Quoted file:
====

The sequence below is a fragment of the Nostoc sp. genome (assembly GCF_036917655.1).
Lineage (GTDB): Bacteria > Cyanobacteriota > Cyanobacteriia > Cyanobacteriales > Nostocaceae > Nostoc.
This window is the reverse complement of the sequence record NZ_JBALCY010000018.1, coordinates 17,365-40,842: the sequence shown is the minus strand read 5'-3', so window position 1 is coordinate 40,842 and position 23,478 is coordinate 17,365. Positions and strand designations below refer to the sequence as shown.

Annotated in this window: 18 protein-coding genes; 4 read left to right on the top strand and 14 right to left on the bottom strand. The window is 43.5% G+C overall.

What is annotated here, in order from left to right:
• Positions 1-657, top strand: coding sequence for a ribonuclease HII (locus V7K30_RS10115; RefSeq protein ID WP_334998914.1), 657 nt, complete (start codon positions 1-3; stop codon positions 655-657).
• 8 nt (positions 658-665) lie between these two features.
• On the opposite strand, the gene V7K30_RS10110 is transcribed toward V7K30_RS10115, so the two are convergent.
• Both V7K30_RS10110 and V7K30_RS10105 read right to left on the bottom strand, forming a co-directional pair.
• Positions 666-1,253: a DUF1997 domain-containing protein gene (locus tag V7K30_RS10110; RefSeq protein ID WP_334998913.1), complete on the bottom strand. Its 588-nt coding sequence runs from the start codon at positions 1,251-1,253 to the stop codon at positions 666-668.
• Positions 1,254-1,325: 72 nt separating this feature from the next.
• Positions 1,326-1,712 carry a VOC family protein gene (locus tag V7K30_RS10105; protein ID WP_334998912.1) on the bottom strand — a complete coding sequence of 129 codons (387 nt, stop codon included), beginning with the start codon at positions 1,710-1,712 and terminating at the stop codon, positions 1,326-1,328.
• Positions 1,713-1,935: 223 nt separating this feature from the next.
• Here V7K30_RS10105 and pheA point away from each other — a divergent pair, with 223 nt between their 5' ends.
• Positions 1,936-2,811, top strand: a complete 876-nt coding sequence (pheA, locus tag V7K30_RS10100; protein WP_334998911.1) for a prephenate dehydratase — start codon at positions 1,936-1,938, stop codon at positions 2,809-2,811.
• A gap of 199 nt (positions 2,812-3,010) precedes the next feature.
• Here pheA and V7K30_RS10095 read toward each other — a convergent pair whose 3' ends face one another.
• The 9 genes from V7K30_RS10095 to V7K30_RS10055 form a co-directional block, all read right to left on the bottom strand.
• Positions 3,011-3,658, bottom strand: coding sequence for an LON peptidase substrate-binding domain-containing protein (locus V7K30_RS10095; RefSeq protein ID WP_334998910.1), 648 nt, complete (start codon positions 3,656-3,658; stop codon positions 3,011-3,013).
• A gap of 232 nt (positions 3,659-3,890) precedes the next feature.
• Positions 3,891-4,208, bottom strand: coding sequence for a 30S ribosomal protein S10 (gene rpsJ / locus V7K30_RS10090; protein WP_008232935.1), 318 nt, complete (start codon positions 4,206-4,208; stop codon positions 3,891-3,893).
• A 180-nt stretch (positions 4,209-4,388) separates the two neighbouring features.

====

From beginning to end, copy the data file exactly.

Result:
The sequence below is a fragment of the Nostoc sp. genome (assembly GCF_036917655.1).
Lineage (GTDB): Bacteria > Cyanobacteriota > Cyanobacteriia > Cyanobacteriales > Nostocaceae > Nostoc.
This window is the reverse complement of the sequence record NZ_JBALCY010000018.1, coordinates 17,365-40,842: the sequence shown is the minus strand read 5'-3', so window position 1 is coordinate 40,842 and position 23,478 is coordinate 17,365. Positions and strand designations below refer to the sequence as shown.

Annotated in this window: 18 protein-coding genes; 4 read left to right on the top strand and 14 right to left on the bottom strand. The window is 43.5% G+C overall.

What is annotated here, in order from left to right:
• Positions 1-657, top strand: coding sequence for a ribonuclease HII (locus V7K30_RS10115; RefSeq protein ID WP_334998914.1), 657 nt, complete (start codon positions 1-3; stop codon positions 655-657).
• 8 nt (positions 658-665) lie between these two features.
• On the opposite strand, the gene V7K30_RS10110 is transcribed toward V7K30_RS10115, so the two are convergent.
• Both V7K30_RS10110 and V7K30_RS10105 read right to left on the bottom strand, forming a co-directional pair.
• Positions 666-1,253: a DUF1997 domain-containing protein gene (locus tag V7K30_RS10110; RefSeq protein ID WP_334998913.1), complete on the bottom strand. Its 588-nt coding sequence runs from the start codon at positions 1,251-1,253 to the stop codon at positions 666-668.
• Positions 1,254-1,325: 72 nt separating this feature from the next.
• Positions 1,326-1,712 carry a VOC family protein gene (locus tag V7K30_RS10105; protein ID WP_334998912.1) on the bottom strand — a complete coding sequence of 129 codons (387 nt, stop codon included), beginning with the start codon at positions 1,710-1,712 and terminating at the stop codon, positions 1,326-1,328.
• Positions 1,713-1,935: 223 nt separating this feature from the next.
• Here V7K30_RS10105 and pheA point away from each other — a divergent pair, with 223 nt between their 5' ends.
• Positions 1,936-2,811, top strand: a complete 876-nt coding sequence (pheA, locus tag V7K30_RS10100; protein WP_334998911.1) for a prephenate dehydratase — start codon at positions 1,936-1,938, stop codon at positions 2,809-2,811.
• A gap of 199 nt (positions 2,812-3,010) precedes the next feature.
• Here pheA and V7K30_RS10095 read toward each other — a convergent pair whose 3' ends face one another.
• The 9 genes from V7K30_RS10095 to V7K30_RS10055 form a co-directional block, all read right to left on the bottom strand.
• Positions 3,011-3,658, bottom strand: coding sequence for an LON peptidase substrate-binding domain-containing protein (locus V7K30_RS10095; RefSeq protein ID WP_334998910.1), 648 nt, complete (start codon positions 3,656-3,658; stop codon positions 3,011-3,013).
• A gap of 232 nt (positions 3,659-3,890) precedes the next feature.
• Positions 3,891-4,208, bottom strand: coding sequence for a 30S ribosomal protein S10 (gene rpsJ / locus V7K30_RS10090; protein WP_008232935.1), 318 nt, complete (start codon positions 4,206-4,208; stop codon positions 3,891-3,893).
• A 180-nt stretch (positions 4,209-4,388) separates the two neighbouring features.